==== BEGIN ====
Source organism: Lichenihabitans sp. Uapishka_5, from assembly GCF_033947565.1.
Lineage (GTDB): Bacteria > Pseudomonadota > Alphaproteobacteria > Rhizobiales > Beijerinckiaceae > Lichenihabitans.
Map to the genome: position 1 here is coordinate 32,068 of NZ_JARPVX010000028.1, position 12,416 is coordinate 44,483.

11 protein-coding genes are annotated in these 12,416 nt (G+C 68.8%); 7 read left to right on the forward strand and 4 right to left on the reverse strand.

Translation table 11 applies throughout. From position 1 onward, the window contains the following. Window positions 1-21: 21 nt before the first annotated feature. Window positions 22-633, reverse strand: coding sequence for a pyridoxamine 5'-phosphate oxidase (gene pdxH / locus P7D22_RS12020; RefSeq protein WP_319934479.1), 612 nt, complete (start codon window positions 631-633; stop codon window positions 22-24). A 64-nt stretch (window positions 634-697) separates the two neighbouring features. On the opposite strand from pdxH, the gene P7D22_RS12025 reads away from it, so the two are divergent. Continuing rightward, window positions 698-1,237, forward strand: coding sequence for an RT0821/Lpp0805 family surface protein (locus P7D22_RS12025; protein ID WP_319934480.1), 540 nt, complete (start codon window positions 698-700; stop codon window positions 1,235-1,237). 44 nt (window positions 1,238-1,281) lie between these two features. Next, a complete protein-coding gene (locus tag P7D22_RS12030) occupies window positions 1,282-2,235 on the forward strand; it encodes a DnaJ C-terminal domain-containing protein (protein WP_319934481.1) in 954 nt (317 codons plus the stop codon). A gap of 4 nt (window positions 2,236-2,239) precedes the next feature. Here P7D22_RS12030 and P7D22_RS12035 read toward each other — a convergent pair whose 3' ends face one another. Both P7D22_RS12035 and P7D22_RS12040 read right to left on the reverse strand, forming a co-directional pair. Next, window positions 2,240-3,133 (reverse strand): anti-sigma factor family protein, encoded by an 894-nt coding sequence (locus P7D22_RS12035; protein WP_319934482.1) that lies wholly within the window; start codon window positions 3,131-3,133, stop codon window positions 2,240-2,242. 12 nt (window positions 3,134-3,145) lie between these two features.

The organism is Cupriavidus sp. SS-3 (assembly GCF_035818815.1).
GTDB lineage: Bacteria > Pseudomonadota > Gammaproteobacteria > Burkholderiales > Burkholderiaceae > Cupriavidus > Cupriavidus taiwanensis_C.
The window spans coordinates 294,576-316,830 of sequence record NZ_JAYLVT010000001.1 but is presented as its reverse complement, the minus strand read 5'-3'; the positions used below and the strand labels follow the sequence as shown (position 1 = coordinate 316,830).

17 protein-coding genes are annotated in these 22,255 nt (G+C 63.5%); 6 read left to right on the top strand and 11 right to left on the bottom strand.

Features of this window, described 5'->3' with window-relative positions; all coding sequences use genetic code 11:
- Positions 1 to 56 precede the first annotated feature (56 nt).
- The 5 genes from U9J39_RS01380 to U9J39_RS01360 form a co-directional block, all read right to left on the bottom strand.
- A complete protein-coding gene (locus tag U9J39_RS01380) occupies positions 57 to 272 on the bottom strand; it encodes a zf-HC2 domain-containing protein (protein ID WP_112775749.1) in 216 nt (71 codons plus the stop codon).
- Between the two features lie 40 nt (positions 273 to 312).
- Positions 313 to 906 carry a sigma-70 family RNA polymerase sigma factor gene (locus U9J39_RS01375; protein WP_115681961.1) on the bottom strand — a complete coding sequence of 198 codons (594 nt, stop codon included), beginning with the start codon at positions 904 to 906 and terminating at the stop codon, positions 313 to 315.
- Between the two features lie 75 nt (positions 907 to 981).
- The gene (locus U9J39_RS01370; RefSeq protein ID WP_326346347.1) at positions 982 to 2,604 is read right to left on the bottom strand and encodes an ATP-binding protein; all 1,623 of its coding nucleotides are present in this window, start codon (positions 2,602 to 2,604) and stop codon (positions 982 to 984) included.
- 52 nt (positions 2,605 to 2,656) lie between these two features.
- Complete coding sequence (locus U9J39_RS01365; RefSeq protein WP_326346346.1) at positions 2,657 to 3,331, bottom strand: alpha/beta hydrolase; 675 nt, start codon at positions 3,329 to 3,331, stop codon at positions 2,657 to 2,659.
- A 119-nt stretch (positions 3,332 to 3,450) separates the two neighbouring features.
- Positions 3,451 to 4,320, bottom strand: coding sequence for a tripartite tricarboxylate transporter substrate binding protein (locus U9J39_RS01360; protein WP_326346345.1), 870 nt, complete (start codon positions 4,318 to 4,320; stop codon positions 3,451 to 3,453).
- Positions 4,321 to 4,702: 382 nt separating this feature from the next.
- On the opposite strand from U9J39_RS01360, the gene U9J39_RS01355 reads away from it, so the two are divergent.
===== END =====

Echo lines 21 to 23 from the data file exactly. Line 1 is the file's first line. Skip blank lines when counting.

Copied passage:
- Positions 3,451 to 4,320, bottom strand: coding sequence for a tripartite tricarboxylate transporter substrate binding protein (locus U9J39_RS01360; protein WP_326346345.1), 870 nt, complete (start codon positions 4,318 to 4,320; stop codon positions 3,451 to 3,453).
- Positions 4,321 to 4,702: 382 nt separating this feature from the next.
- On the opposite strand from U9J39_RS01360, the gene U9J39_RS01355 reads away from it, so the two are divergent.